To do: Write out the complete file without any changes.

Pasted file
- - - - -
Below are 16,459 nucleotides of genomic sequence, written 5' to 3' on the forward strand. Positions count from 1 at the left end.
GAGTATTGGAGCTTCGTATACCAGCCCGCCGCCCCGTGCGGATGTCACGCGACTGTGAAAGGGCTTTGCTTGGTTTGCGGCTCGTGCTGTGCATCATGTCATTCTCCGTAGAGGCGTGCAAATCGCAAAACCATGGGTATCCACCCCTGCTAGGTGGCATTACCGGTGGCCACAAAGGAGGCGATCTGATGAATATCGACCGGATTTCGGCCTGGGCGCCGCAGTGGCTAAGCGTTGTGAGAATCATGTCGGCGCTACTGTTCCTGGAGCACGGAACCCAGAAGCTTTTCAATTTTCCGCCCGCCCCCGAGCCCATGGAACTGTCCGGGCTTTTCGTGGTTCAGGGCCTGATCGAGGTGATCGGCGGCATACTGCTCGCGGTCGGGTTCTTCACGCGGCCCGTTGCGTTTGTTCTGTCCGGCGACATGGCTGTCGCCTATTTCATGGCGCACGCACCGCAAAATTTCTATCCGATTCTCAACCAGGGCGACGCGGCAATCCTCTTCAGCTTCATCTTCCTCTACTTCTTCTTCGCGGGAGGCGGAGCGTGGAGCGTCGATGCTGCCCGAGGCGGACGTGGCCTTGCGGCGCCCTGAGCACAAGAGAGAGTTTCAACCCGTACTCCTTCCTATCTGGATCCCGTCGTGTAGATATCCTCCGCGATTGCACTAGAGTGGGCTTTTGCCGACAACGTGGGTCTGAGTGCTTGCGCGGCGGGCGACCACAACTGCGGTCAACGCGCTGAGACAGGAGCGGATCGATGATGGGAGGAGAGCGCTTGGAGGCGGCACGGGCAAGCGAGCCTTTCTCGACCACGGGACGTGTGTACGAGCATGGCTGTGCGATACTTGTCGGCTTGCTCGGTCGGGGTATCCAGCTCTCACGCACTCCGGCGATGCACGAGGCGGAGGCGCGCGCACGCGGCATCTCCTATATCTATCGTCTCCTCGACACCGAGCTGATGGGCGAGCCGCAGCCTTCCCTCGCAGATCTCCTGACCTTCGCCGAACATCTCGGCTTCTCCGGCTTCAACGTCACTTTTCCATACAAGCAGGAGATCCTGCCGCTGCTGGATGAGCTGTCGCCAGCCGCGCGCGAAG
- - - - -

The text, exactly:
Below are 16,459 nucleotides of genomic sequence, written 5' to 3' on the forward strand. Positions count from 1 at the left end.
GAGTATTGGAGCTTCGTATACCAGCCCGCCGCCCCGTGCGGATGTCACGCGACTGTGAAAGGGCTTTGCTTGGTTTGCGGCTCGTGCTGTGCATCATGTCATTCTCCGTAGAGGCGTGCAAATCGCAAAACCATGGGTATCCACCCCTGCTAGGTGGCATTACCGGTGGCCACAAAGGAGGCGATCTGATGAATATCGACCGGATTTCGGCCTGGGCGCCGCAGTGGCTAAGCGTTGTGAGAATCATGTCGGCGCTACTGTTCCTGGAGCACGGAACCCAGAAGCTTTTCAATTTTCCGCCCGCCCCCGAGCCCATGGAACTGTCCGGGCTTTTCGTGGTTCAGGGCCTGATCGAGGTGATCGGCGGCATACTGCTCGCGGTCGGGTTCTTCACGCGGCCCGTTGCGTTTGTTCTGTCCGGCGACATGGCTGTCGCCTATTTCATGGCGCACGCACCGCAAAATTTCTATCCGATTCTCAACCAGGGCGACGCGGCAATCCTCTTCAGCTTCATCTTCCTCTACTTCTTCTTCGCGGGAGGCGGAGCGTGGAGCGTCGATGCTGCCCGAGGCGGACGTGGCCTTGCGGCGCCCTGAGCACAAGAGAGAGTTTCAACCCGTACTCCTTCCTATCTGGATCCCGTCGTGTAGATATCCTCCGCGATTGCACTAGAGTGGGCTTTTGCCGACAACGTGGGTCTGAGTGCTTGCGCGGCGGGCGACCACAACTGCGGTCAACGCGCTGAGACAGGAGCGGATCGATGATGGGAGGAGAGCGCTTGGAGGCGGCACGGGCAAGCGAGCCTTTCTCGACCACGGGACGTGTGTACGAGCATGGCTGTGCGATACTTGTCGGCTTGCTCGGTCGGGGTATCCAGCTCTCACGCACTCCGGCGATGCACGAGGCGGAGGCGCGCGCACGCGGCATCTCCTATATCTATCGTCTCCTCGACACCGAGCTGATGGGCGAGCCGCAGCCTTCCCTCGCAGATCTCCTGACCTTCGCCGAACATCTCGGCTTCTCCGGCTTCAACGTCACTTTTCCATACAAGCAGGAGATCCTGCCGCTGCTGGATGAGCTGTCGCCAGCCGCGCGCGAAG